Self-Surrender: Letting Go for Better Sex

Self Surrender

When you hear the word “surrender,” what goes through your mind?

The idea of surrender usually has negative connotations: losing a battle, being overtaken by someone more powerful, giving up, handing over your power. It’s usually the beleaguered partner who throws up his/her hands and exclaims, “You win, do it your way!” In these instances, surrender reflects an inability to get what you want, a failure to reach your desired goal because a stronger or more persistent other is standing in your way, somehow opposing you, wearing you down with his/her competing agenda.

To surrender is to stop resisting, to give in to what is perceived as an opposing other or force, to allow what is resisted to take over and direct you. Compared to the act of compromise, there is an inherent asymmetry in the power dynamics of surrender: One’s will is (momentarily) subsumed into the will of another. In a previous blog post on sexual surrender, we explored how giving power over to another during sex can be highly erotic for some people. In the example described, one woman was initially resistant to her BDSM-themed fantasies, and as long as she fought against these, her erotic life remained muted and she needed to deny an aspect of herself that yearned for safe expression.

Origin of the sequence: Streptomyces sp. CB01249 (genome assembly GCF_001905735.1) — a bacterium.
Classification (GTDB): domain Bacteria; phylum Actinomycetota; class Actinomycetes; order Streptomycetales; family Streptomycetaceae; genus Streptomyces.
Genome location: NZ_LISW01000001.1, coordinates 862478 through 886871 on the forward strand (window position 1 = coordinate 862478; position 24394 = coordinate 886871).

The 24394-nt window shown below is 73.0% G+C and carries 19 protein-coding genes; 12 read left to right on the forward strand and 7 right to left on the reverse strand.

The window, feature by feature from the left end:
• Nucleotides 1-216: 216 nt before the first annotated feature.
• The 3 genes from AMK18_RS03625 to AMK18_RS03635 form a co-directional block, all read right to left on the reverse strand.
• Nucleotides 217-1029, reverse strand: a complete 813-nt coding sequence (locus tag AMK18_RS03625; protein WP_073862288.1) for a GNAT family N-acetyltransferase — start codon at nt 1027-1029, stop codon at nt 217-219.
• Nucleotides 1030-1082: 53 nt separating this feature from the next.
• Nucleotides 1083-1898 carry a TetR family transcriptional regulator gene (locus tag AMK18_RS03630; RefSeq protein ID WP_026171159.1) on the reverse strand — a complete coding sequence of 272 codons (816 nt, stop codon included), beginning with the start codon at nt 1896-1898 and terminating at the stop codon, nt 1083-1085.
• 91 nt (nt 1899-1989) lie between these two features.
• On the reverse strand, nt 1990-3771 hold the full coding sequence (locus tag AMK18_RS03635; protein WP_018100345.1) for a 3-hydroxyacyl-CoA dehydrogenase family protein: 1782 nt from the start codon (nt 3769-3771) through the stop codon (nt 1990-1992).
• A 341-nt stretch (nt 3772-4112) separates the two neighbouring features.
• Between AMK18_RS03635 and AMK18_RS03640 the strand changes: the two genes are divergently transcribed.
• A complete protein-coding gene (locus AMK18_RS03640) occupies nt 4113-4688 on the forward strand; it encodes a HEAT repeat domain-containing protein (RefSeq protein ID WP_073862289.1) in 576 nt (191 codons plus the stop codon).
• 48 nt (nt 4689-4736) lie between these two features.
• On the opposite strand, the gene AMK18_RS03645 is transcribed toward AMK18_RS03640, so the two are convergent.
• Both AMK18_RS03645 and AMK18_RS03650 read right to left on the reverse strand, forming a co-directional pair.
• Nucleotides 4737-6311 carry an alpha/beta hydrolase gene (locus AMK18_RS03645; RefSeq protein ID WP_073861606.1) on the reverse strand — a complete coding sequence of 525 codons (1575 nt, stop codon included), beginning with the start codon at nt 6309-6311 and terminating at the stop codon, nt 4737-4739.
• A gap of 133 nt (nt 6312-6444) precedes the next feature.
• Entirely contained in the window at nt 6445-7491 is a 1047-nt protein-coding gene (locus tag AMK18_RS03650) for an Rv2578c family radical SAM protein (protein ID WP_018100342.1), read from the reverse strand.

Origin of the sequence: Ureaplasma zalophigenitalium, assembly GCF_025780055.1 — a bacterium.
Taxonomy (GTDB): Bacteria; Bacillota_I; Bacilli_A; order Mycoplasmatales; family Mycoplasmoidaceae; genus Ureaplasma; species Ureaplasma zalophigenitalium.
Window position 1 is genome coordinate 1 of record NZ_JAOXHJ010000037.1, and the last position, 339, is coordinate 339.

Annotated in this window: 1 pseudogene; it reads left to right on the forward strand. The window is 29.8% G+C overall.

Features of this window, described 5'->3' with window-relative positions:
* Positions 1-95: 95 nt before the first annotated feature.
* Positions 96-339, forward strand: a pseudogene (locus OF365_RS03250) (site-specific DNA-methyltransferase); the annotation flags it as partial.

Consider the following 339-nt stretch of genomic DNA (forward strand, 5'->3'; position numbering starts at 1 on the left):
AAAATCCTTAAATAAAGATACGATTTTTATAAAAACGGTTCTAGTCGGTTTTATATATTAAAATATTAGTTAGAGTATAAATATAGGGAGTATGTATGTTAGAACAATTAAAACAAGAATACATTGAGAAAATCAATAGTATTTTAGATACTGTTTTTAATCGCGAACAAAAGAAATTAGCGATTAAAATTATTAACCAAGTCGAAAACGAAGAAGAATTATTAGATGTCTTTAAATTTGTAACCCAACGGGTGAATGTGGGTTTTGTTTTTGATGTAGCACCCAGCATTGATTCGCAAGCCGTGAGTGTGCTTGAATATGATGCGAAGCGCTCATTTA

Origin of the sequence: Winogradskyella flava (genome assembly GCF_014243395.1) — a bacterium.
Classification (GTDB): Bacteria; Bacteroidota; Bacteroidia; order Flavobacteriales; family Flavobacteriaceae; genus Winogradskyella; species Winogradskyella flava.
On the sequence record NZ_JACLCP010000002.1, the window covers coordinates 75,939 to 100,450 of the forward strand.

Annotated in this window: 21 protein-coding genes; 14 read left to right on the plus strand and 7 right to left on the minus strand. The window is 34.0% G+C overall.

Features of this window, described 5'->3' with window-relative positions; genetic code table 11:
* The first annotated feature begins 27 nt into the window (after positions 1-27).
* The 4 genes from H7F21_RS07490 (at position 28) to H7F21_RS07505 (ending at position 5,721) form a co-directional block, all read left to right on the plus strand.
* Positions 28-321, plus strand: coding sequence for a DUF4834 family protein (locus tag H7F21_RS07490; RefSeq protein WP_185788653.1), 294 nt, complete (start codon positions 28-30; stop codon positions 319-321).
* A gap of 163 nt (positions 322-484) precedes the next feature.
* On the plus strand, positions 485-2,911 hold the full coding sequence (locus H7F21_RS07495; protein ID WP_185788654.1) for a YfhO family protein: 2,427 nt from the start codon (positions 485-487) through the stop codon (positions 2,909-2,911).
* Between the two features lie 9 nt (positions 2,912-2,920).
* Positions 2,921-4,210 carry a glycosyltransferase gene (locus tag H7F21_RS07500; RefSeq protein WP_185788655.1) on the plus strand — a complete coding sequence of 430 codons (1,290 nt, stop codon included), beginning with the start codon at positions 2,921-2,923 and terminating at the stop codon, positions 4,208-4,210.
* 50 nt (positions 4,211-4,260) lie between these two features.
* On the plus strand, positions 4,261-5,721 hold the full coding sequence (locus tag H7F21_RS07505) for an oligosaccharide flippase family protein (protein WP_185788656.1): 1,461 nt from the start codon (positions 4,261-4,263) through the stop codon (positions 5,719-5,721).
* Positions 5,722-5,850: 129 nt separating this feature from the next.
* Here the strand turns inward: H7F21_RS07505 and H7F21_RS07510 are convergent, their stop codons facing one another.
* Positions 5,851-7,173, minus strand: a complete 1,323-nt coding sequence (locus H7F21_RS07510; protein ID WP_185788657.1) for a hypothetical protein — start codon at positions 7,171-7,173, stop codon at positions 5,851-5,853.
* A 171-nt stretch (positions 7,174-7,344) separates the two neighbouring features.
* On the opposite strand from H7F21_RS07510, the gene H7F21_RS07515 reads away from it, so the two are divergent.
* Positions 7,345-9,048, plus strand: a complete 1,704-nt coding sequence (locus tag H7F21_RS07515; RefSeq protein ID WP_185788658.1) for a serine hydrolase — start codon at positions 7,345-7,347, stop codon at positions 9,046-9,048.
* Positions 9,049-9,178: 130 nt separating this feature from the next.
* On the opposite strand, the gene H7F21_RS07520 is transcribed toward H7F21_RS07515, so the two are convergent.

Our Resistance to the Gifts of Letting Go and Sexual Surrender

“The war here was over. We had lost, and therefore we were free.” J.D. Landis, The Taking

You do not have to be into BDSM for surrender to be relevant to your sex life. Sex will always involve some form of surrender: to another; to your body’s reactions; to your fantasies and desires; to the parts of yourself that are fearful of relinquishing control.